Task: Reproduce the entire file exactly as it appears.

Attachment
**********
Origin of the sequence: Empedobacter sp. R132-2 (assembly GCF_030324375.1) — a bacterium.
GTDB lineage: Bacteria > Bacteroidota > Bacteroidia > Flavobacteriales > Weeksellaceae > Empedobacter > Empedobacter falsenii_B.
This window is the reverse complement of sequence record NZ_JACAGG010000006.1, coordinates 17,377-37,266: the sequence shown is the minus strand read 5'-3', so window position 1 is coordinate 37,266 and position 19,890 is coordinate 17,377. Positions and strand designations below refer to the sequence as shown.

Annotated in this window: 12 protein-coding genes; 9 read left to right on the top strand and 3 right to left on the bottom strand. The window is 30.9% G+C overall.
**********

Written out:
Origin of the sequence: Empedobacter sp. R132-2 (assembly GCF_030324375.1) — a bacterium.
GTDB lineage: Bacteria > Bacteroidota > Bacteroidia > Flavobacteriales > Weeksellaceae > Empedobacter > Empedobacter falsenii_B.
This window is the reverse complement of sequence record NZ_JACAGG010000006.1, coordinates 17,377-37,266: the sequence shown is the minus strand read 5'-3', so window position 1 is coordinate 37,266 and position 19,890 is coordinate 17,377. Positions and strand designations below refer to the sequence as shown.

Annotated in this window: 12 protein-coding genes; 9 read left to right on the top strand and 3 right to left on the bottom strand. The window is 30.9% G+C overall.